Directed by Ethan and Joel Coen. Starring Michael Stuhlbarg and Richard Kind. Rated PG. Opens Friday, October 16, at the Park Theatre and the Cinemark Tinseltown
Viewers will recognize almost no names in A Serious Man, the latest film from writer-directors Ethan and Joel Coen, and only a few of the faces are familiar. But certain archetypes will ring true to those with a passing acquaintance with the Old Testament and/or the latter half of the 20th century.
Stage actor Michael Stuhlbarg plays Larry Gopnik, whose life as a timid Midwestern physics professor, circa 1967, is about to get seriously unstable. Neither the college tenure committee nor a series of ineffectual rabbis can help him figure out why his wife (Sari Lennick) is ready to leave him for a curiously consoling family friend (Fred Melamed). His math-genius brother (Richard Kind), snoring on the Scandinavian-modern couch and worse, just might be insane; daughter dear is filching his money for a secret nose job; and Larry’s 13-year-old is listening to Jefferson Airplane instead of studying for his upcoming bar mitzvah.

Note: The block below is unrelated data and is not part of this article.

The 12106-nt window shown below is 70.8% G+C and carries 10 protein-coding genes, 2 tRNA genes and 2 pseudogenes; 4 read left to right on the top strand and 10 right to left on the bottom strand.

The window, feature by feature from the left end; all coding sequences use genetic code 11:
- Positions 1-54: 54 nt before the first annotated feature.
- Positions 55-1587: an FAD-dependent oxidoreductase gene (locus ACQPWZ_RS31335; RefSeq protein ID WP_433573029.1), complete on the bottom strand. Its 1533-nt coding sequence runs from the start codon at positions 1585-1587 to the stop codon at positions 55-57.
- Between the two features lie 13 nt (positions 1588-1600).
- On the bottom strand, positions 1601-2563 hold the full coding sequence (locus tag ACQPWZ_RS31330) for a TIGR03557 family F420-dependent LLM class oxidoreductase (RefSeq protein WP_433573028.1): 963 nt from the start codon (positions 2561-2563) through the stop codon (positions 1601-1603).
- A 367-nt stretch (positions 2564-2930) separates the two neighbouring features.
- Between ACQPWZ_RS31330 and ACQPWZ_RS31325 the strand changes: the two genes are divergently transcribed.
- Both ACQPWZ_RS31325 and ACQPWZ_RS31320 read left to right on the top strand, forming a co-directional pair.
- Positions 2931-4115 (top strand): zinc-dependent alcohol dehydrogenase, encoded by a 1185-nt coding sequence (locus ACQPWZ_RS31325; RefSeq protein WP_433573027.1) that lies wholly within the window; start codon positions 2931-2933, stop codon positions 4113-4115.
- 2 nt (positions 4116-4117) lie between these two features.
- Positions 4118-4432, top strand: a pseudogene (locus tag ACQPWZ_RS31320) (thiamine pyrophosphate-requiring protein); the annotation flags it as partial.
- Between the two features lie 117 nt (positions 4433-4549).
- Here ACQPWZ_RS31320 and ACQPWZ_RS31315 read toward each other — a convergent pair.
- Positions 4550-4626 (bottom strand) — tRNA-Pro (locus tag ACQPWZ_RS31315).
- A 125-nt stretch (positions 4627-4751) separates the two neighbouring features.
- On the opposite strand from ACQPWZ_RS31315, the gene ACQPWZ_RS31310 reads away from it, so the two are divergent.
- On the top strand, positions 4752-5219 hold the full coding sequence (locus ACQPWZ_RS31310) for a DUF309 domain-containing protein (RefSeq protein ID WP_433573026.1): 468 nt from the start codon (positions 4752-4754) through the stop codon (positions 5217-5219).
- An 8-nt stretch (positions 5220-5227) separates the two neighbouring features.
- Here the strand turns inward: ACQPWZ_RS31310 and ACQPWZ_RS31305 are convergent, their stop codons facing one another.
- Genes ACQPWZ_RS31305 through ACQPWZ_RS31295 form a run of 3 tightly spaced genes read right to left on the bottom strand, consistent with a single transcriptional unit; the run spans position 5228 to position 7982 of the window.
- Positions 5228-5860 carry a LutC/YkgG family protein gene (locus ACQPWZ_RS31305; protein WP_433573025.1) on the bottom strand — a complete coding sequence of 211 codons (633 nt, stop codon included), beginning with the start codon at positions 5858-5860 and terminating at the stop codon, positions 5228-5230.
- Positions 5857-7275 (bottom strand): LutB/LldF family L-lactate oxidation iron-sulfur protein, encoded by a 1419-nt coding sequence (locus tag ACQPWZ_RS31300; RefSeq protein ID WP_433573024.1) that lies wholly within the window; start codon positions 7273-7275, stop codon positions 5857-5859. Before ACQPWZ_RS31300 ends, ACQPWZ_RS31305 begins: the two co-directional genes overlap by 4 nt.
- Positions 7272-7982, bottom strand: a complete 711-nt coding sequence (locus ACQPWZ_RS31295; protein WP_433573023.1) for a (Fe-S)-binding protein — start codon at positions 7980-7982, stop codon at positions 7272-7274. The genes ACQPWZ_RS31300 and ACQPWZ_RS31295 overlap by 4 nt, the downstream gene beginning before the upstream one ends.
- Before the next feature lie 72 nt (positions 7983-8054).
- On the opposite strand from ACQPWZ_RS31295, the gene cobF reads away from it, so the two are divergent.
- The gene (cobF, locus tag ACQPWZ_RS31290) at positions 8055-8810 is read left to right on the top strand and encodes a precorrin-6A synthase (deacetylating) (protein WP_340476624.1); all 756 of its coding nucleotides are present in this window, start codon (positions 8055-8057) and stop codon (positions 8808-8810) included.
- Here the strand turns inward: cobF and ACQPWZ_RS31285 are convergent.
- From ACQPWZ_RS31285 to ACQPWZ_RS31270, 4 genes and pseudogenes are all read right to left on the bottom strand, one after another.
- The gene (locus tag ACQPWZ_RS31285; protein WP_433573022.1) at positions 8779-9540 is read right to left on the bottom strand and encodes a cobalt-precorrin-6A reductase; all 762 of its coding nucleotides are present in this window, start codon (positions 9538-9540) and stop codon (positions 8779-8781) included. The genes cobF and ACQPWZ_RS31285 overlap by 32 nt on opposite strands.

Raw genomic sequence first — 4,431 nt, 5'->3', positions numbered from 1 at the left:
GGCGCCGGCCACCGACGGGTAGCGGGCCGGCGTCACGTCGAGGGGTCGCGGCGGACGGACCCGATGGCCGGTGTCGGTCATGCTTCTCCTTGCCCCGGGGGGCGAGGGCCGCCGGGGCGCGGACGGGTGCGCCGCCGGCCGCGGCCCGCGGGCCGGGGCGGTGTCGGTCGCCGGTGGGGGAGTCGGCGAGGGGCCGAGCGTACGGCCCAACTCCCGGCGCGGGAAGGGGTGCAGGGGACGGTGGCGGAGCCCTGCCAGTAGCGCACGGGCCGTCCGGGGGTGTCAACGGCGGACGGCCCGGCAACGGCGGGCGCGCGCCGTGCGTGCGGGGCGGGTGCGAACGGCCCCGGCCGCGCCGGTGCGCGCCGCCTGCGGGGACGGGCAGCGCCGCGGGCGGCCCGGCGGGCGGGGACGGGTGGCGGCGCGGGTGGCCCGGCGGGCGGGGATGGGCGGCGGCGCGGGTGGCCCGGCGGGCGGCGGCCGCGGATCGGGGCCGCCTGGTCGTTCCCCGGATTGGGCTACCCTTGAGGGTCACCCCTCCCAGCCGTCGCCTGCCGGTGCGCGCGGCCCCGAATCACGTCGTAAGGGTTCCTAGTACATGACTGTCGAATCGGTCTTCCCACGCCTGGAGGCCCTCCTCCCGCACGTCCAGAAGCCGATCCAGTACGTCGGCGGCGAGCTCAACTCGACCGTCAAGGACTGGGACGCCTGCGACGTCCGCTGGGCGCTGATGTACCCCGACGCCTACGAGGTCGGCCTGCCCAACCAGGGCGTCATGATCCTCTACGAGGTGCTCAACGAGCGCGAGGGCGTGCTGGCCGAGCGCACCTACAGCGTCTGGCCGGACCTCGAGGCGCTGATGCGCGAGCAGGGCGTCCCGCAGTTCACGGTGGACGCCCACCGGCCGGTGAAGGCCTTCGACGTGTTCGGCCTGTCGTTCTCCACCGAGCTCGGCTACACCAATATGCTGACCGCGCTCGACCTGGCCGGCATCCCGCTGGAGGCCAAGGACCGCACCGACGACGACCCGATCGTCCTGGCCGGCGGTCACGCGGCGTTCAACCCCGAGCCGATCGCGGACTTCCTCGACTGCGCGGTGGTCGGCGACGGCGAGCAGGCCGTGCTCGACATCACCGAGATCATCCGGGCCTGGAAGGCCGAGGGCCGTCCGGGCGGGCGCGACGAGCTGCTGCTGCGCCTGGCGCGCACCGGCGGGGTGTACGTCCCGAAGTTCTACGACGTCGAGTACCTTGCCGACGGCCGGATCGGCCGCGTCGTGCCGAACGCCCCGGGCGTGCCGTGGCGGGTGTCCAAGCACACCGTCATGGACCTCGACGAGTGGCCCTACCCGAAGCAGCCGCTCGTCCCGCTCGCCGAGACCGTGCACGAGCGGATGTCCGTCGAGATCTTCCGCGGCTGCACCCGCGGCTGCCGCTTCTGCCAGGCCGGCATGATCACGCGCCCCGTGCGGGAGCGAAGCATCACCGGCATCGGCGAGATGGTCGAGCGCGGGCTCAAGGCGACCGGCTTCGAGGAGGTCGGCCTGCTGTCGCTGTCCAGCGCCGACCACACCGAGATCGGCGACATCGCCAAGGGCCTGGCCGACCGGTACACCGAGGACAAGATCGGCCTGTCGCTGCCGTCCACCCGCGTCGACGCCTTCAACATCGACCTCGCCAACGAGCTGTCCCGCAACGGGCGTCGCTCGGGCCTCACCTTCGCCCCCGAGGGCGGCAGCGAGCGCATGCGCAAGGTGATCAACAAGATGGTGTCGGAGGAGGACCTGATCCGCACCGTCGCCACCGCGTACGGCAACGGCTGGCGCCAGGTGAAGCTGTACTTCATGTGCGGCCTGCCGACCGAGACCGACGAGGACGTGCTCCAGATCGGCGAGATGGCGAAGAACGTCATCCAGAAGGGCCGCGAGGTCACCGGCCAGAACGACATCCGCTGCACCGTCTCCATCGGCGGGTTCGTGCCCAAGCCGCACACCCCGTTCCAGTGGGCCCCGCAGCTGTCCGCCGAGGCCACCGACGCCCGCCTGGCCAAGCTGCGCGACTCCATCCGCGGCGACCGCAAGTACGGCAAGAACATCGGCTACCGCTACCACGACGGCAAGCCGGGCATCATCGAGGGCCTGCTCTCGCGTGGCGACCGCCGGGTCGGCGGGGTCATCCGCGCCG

(The period details are otherwise so sharp, it’s disturbing when someone from the Columbia Record Club tells our nebbishy hero he owes money for two albums that won’t be released until 1970.)
The view isn’t much clearer from the roof of the Gopniks’ ranch house, in a mostly Jewish suburb of Minneapolis—much like the one where the Coen brothers grew up. But there Larry can adjust the antenna so his kids can watch F Troop and he can get the odd glimpse of a sexy neighbour naked in her backyard. In short, this is no country for alten Menschen, but it does somehow resemble the East European shtetl depicted in the dark preamble to this bitterly funny, parable-laden film. Okay, there aren’t many Cossacks in Minnesota, but the weather is even worse.